Where was Runaway Women filmed and how did the locations influence the drama?
HK: It was filmed in Kyushu, [an island in] southern Japan. We wanted to place the women on the run not in a cold and dark place but in the south, flooded with light. We felt it was meaningful to have them walk with their heads held high in bright sunlight. We were always aware of the light when filming.
YU: In many cases we shot on location in Nagasaki [which is located on Kyushu]. It is a unique place with indented coastlines and hills that come up to the sea as well as urban zones that cling to the hillside, former naval ports, a US navy base and fishing villages. We believe we captured the feeling of women running in places that seem detached from the real world.
What were the biggest challenges during the production?
YU: It was a road movie and it was a big challenge to shoot in so many different places within a limited time span.
HK: We focused on the moments when the leading characters walked and ran. So we did a lot of long takes using handheld cameras to follow the actors everywhere. In some scenes, an actor and cameraman would keep on running for hundreds of metres. The crew would do warm-up exercises like athletes before each scene began!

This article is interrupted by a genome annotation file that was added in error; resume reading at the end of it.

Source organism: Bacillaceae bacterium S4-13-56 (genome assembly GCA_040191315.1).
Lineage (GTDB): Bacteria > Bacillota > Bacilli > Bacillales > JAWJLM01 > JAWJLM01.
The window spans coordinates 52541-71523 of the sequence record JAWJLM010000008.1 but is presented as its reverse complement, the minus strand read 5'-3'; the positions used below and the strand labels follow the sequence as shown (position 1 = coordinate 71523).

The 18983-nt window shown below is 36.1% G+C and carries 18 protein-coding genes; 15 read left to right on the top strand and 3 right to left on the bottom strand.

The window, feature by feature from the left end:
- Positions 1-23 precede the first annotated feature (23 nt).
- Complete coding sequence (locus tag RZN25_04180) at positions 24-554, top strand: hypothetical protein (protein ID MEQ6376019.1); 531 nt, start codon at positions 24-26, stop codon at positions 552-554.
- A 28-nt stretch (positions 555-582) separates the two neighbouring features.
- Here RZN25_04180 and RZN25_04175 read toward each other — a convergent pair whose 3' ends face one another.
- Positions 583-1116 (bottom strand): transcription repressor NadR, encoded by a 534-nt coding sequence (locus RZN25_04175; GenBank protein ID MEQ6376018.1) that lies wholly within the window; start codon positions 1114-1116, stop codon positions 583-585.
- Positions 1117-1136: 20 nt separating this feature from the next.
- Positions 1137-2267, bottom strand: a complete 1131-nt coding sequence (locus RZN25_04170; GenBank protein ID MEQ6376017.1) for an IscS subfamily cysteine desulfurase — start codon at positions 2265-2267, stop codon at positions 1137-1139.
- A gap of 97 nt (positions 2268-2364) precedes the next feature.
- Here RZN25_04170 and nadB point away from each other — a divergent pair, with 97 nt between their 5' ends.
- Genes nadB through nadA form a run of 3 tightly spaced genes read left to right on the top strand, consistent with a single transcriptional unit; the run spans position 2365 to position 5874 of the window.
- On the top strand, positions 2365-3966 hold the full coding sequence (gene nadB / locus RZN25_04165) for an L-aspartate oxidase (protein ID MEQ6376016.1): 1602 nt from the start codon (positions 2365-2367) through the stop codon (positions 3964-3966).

How does Runaway Women compare to other NHK dramas and Japanese drama in general?
HK: We captured the beautiful and colourful landscapes of Japan, allowing viewers to see what the country is like today. In recent years, Japanese channels have been under pressure because [of a fear that] viewers will not tune in unless programmes are easy to understand. Sometimes I feel this has gone too far – human emotions are complex and cannot be understood easily. We dared to tread in different terrain, depicting emotions carefully and turning out a new form of entertainment.
YU: It is different because many scenes were shot on location, in places other than Tokyo. Also, it is not a drama where the leading characters are good people – but they will strike viewers as real people.